Forgiveness is such a weighty subject, and forgiving someone doesn’t mean you aren’t still hurt or even more important, that you should allow that person to continue hurting you. This link at Psychology Today has some great points. I found it very helpful, Pam, and hope you do, too. https://www.psychologytoday.com/blog/mindful-anger/201409/how-do-you-forgive-even-when-it-feels-impossible I’m not sure which of the things they list are the most important. Each one resonates with me, but the final one? “… and forgiveness isn’t something you do for the other person.” We don’t think of forgiveness as a selfish act, but it’s not entirely selfless, is it? Because forgiveness brings us peace. We can’t guarantee it will help the person we’ve forgiven, but it can have profound effects on our own life.

      • Pam Reed on May 1, 2016 at 11:05 am

        thank you – it put an entirely new perspective on my feelings!

        • Emilie Richards on May 1, 2016 at 11:15 am

          I think we need part two of forgiveness next week. I thought that article was great, so will try to share more. I’m glad it helped.

          • Pam Reed on May 1, 2016 at 6:19 pm

            I’ll look forward to it (especially since I’m hoping I only opted out of receiving everyone’s response and not yours!)



  3. Marsha Markham on May 1, 2016 at 12:46 pm

    I think there is a fine line between forgiveness and letting go. About a year and a half ago I had a problem with a friend and her daughter (with a lot of drama) blow something so out of proportion. I needed to put this relationship in the past and distance myself.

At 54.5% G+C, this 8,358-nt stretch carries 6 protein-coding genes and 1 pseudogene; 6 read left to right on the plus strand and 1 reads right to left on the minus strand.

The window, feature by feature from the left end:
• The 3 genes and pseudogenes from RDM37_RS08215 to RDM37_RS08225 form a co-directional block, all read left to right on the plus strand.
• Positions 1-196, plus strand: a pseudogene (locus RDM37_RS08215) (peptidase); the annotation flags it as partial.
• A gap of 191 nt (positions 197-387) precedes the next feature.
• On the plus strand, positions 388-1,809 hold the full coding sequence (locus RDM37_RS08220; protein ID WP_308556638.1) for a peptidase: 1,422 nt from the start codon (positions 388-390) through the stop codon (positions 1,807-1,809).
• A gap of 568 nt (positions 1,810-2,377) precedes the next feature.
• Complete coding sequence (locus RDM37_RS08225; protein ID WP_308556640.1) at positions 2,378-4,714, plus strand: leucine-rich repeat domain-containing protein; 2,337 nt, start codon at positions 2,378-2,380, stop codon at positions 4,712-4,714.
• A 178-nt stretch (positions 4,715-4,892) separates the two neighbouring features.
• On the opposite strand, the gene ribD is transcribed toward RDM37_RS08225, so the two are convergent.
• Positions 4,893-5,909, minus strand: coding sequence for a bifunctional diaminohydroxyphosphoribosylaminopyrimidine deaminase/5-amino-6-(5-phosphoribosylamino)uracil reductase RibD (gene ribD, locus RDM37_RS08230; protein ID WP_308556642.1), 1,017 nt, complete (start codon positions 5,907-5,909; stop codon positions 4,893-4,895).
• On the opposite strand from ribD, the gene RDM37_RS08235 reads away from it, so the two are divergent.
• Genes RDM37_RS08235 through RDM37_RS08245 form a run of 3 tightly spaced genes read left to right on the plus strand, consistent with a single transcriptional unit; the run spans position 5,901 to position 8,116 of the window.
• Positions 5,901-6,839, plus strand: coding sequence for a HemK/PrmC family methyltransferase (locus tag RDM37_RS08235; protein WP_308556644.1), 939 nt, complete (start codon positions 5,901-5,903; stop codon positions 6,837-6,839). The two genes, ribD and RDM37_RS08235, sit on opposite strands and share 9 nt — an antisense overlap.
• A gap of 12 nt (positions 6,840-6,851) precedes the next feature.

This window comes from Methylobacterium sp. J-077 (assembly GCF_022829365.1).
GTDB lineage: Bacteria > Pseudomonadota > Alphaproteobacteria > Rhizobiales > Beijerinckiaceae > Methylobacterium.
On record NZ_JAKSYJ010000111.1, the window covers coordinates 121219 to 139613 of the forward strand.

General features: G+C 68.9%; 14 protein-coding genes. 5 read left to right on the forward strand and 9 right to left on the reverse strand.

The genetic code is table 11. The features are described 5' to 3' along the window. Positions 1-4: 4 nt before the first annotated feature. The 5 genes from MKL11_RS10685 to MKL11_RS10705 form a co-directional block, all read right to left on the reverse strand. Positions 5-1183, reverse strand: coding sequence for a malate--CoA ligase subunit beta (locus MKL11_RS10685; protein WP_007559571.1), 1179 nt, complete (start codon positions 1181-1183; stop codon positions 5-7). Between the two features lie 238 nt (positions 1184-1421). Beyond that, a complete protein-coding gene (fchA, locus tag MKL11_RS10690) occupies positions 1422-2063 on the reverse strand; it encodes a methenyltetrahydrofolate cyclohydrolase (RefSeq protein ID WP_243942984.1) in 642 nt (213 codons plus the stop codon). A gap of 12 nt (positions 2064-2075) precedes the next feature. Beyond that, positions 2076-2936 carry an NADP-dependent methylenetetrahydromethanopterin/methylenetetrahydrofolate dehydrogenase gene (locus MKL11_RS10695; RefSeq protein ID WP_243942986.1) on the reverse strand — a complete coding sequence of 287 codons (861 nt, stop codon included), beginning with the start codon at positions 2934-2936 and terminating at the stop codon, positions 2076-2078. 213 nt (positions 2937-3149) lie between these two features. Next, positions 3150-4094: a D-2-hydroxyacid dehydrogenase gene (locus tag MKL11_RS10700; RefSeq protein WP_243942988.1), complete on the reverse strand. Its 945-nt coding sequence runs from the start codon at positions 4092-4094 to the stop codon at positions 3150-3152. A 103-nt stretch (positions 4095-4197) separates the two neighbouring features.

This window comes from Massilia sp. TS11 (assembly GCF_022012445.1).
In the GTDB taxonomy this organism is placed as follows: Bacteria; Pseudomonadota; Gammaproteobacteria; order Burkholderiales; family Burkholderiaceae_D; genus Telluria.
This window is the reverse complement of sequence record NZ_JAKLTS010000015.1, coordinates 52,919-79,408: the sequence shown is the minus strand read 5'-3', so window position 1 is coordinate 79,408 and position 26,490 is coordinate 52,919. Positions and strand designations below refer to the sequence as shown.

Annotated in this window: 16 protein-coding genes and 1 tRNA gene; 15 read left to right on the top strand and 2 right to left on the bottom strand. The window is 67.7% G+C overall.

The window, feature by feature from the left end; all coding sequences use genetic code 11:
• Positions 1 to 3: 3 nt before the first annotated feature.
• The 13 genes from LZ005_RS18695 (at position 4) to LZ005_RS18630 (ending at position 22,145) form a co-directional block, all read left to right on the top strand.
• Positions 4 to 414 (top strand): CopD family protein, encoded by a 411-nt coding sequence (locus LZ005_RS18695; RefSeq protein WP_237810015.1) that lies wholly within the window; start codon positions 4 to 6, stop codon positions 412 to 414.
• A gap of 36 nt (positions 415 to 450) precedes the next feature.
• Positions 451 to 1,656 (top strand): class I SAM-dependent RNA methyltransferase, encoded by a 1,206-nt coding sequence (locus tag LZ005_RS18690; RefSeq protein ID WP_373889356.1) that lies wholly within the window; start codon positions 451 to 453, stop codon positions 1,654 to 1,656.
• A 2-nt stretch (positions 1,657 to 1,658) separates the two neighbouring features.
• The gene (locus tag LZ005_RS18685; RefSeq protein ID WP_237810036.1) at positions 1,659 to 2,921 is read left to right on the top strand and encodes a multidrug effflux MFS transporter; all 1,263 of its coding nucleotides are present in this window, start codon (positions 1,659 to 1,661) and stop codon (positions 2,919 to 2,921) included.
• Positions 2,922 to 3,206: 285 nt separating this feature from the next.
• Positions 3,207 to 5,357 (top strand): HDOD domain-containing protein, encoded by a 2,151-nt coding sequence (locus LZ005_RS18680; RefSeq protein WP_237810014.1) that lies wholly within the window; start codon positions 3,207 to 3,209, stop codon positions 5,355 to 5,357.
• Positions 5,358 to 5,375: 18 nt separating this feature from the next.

• Emilie Richards on May 1, 2016 at 12:58 pm

      I think the therapist who wrote the Psych Today article I mentioned in another comment would completely agree with your response.

  4. Nancy Lepri on May 1, 2016 at 1:43 pm

    Forgiveness is hard…I know. There are a few people who have not only hurt me, but have hurt some of my family members; two of whom passed away brokenhearted. I held anger and resentment for a long time, but soon I realized I was only giving power to those who performed the horrendous deeds they did and I needed to let my feelings go. I have decided to put it all in the Lord’s hands, which I have done and I feel a weight lifted off my shoulders. I won’t forget, but I have forgiven and now I only feel pity for those who have hurt me and my family. I realize these folks are not happy and they get pleasure out of causing chaos. What else can I do but pray for them, for they need to see the light.

    • Emilie Richards on May 1, 2016 at 2:42 pm

      It sounds like your own burden has been very much lightened by this decision. I’m so sorry, though, that you had this to deal with. Seeing others hurt is so difficult.

  5. Joni on May 2, 2016 at 10:44 am

    I had to sleep on this before commenting- I have a very difficult mother ( to say the least). I do what I know is the right thing to do but I have to keep my guard up to protect myself- I’m going forward but I will never forgive either of my parents!

    • Emilie Richards on May 2, 2016 at 11:05 am

      Joni, only you can know how to proceed in what’s clearly a tough situation. I wrestle with forgiveness, too. Just don’t forget that forgiving is not the same as forgetting or making yourself vulnerable. Such subtle distinctions, right? But necessary. I wish you the very best with this.